Among the SEO China Phone Number List we have sometimes heard in discussions that in order to maintain a “natural” backlink profile in the eyes of Google, it is advisable to have a balanced nofollow and follow link ratio. This statement is quite paradoxical, because just by stating it, it means that we are artificially tampering with our backlinks to keep a specific distribution between nofollow and dofollow. There is therefore no longer anything “natural”.To see more clearly, or rather a little more push the door wide open, John Mueller from Google confirmed on Twitter that this belief was false. This statement rebounded from a message posted by a tweet which affirmed the following thing:

“It is ideally recommended to have a good distribution between the links” follow “and” no follow “. This allows us to make sure that we are not penalized by Google when it comes to links. You can check the breakdown in tools like ahrefs and semrush. “Note that the statement of twittos is not totally false, since there are many SEO tools like SEMrush or Ahrefs which show you the distribution between your nofollow and follow backlinks. This feature certainly contributes to the maintenance of this myth among many SEO enthusiasts.

You can see the original tweet below

But to our knowledge, this is the first time that the price has been considered as a major factor to be visible in Google (paid or organic), even if of course, it is logical that Google Shopping favors this aspect for the users. In this regard, the Mountain View firm is clearly inspired by Amazon, which places price as the number 1 positioning factor in its organic results pages. Google keeps repeating it: to be , you have to meet the user’s expectations. Only, depending on the field of activity that your company covers, this satisfaction can be expressed in several ways.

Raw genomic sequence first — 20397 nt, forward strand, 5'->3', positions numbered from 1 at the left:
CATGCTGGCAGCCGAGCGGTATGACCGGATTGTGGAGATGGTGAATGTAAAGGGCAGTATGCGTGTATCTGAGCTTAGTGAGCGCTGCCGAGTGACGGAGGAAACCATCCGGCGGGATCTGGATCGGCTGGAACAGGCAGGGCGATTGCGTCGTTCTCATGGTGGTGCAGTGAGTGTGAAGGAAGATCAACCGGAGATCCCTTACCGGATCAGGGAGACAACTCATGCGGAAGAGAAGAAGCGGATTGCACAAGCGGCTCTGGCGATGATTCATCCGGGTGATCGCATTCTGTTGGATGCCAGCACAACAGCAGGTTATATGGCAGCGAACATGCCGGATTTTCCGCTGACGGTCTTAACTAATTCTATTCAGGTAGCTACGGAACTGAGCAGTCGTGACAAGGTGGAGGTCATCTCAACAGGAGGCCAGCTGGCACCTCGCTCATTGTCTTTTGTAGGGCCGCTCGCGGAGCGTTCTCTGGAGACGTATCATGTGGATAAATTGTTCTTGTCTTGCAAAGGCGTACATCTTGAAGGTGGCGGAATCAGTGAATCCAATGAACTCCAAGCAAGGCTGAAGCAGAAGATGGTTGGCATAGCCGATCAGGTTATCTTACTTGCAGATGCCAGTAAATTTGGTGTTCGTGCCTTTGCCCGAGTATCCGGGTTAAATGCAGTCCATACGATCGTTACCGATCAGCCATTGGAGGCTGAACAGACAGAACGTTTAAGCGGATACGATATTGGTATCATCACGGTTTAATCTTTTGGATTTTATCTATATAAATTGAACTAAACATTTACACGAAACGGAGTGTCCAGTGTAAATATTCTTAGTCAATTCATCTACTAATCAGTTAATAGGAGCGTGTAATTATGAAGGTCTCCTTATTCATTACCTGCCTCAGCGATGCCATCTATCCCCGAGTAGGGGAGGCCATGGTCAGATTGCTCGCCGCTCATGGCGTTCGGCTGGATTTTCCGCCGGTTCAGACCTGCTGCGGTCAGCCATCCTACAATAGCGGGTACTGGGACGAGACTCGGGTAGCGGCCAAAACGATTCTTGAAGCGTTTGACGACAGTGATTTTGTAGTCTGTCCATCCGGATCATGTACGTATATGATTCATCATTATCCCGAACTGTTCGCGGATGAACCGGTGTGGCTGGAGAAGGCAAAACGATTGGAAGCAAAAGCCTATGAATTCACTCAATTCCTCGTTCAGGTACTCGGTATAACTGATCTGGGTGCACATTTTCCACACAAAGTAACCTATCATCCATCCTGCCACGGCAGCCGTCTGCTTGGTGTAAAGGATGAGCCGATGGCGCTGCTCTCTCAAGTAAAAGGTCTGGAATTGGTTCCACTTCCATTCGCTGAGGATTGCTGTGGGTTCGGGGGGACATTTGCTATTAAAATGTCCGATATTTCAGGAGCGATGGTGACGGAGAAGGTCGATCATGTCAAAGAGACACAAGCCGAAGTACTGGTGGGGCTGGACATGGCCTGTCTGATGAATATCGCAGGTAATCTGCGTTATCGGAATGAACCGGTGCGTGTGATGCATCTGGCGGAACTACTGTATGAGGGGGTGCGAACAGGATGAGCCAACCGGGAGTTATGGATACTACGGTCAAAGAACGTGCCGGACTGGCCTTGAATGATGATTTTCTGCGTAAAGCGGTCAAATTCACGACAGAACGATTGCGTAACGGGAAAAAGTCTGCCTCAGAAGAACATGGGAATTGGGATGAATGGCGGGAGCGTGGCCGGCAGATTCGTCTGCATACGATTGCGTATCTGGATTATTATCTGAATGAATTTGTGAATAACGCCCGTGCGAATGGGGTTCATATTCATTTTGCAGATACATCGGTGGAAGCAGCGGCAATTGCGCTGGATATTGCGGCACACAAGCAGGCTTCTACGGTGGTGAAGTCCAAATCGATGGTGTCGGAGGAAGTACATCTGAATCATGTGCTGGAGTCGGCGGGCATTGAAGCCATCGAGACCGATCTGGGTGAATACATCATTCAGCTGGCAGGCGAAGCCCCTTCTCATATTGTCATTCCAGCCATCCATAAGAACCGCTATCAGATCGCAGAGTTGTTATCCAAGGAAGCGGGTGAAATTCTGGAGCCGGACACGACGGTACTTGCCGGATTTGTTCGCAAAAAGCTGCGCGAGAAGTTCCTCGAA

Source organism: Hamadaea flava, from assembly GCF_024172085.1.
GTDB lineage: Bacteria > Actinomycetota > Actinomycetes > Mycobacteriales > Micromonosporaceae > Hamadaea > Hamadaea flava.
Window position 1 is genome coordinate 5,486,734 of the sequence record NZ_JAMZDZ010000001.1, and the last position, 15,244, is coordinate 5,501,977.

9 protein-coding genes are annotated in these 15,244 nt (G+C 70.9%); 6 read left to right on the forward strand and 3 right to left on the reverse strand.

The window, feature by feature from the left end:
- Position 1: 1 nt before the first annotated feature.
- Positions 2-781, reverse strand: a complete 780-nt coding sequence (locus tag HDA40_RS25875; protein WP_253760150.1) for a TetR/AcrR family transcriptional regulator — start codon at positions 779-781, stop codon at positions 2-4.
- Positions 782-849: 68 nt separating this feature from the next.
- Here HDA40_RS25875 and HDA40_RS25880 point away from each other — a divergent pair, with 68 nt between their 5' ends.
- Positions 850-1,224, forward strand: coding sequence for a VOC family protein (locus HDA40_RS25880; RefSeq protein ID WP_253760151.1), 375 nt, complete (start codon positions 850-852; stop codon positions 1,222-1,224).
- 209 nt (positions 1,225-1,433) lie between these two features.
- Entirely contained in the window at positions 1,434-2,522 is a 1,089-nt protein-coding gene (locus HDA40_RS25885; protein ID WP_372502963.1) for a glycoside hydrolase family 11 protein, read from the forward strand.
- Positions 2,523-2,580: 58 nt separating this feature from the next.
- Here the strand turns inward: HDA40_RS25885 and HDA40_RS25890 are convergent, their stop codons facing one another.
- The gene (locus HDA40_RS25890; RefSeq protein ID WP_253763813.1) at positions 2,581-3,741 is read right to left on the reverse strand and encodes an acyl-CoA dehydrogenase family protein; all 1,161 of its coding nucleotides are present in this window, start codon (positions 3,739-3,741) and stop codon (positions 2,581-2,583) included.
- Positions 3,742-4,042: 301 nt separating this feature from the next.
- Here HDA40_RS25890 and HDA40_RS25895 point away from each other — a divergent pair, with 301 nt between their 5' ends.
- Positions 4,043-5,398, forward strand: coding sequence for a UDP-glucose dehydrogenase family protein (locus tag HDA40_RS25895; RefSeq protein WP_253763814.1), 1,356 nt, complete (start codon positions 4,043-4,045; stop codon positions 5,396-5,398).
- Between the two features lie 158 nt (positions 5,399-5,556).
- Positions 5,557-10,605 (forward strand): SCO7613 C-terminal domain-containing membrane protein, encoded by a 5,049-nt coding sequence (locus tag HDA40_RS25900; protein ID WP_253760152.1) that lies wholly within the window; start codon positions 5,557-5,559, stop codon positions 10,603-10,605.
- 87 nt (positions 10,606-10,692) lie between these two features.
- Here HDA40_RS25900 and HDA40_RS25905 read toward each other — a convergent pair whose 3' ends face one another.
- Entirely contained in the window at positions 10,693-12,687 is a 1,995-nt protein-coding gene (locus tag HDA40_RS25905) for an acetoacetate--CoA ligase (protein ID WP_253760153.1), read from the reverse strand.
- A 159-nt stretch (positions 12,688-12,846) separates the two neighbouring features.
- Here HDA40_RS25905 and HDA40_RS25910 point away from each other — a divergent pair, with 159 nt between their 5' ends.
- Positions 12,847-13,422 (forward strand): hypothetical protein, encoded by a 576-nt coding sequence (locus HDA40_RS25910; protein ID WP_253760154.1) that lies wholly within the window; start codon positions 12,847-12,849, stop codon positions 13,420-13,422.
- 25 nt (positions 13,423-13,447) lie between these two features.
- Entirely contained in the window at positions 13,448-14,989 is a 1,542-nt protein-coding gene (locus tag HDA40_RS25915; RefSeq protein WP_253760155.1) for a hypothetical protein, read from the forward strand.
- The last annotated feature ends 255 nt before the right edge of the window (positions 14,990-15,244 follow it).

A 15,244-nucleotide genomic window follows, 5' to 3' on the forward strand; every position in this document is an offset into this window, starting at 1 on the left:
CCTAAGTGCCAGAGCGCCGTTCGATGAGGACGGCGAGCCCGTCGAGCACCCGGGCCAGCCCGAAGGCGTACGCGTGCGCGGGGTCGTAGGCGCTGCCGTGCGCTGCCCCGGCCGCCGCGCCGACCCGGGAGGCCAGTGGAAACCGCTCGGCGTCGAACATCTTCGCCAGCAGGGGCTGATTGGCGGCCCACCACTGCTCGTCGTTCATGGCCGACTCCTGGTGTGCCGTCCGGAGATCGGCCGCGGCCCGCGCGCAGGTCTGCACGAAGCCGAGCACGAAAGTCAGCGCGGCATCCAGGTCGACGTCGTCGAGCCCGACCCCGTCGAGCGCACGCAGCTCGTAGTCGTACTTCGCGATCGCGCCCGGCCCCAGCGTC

As far as e-commerce is concerned, I would put a coin on the fact that the price will take more and more importance to be visible in the first search results, to the detriment of ranking factors that we thought were indebted. A study by Screaming Frog shows that less than 15% of websites are optimized enough to meet the requirements of the Core Web Vitals program .According to this study, a small proportion of websites are able to successfully pass the Core Web Vitals tests in the PageSpeed ​​Insights tool .Screaming Frog analyzed 2,500 keywords and 20,000 URLs to find that 12% of mobile results and 13% of desktop results meet performance recommendations from the Web Vitals program.

Core Web Vitals: Less than 15% of sites meet the criteria

As a reminder, the Core Web Vitals program, which formalized UX as an SEO ranking factor from 2021, was introduced on May 5, 2020 by Google and is based on 3 pillars against which your site must be optimized: Largest Contentful Paint (LCP) which measures the speed at which the main content of a page loads . This content should load within 2.5 seconds of arriving on a page.First Input Delay (FID) measures the speed at which users are able to interact with a page after landing on it. This should happen within 100 milliseconds. Cumulative Layout Shift (CLS) measures how often users experience unexpected layout changes.

Pages Interestingly, websites are successful in meeting the benchmarks for separate Web Vitals elements. But rarely all 3 at the same time. Regarding FID, 99% of desktop URLs and 89% of mobile URLs meet the 100 millisecond criterion. This is a good sign for Google nauts, as it means that they will be able to immediately interact with almost any page they land on. Here’s how the sites stack up against the other two Web Vitals criteria: For internet users, this means the majority of the pages they land on take more than 2.5 seconds to load and have unexpected layout changes.

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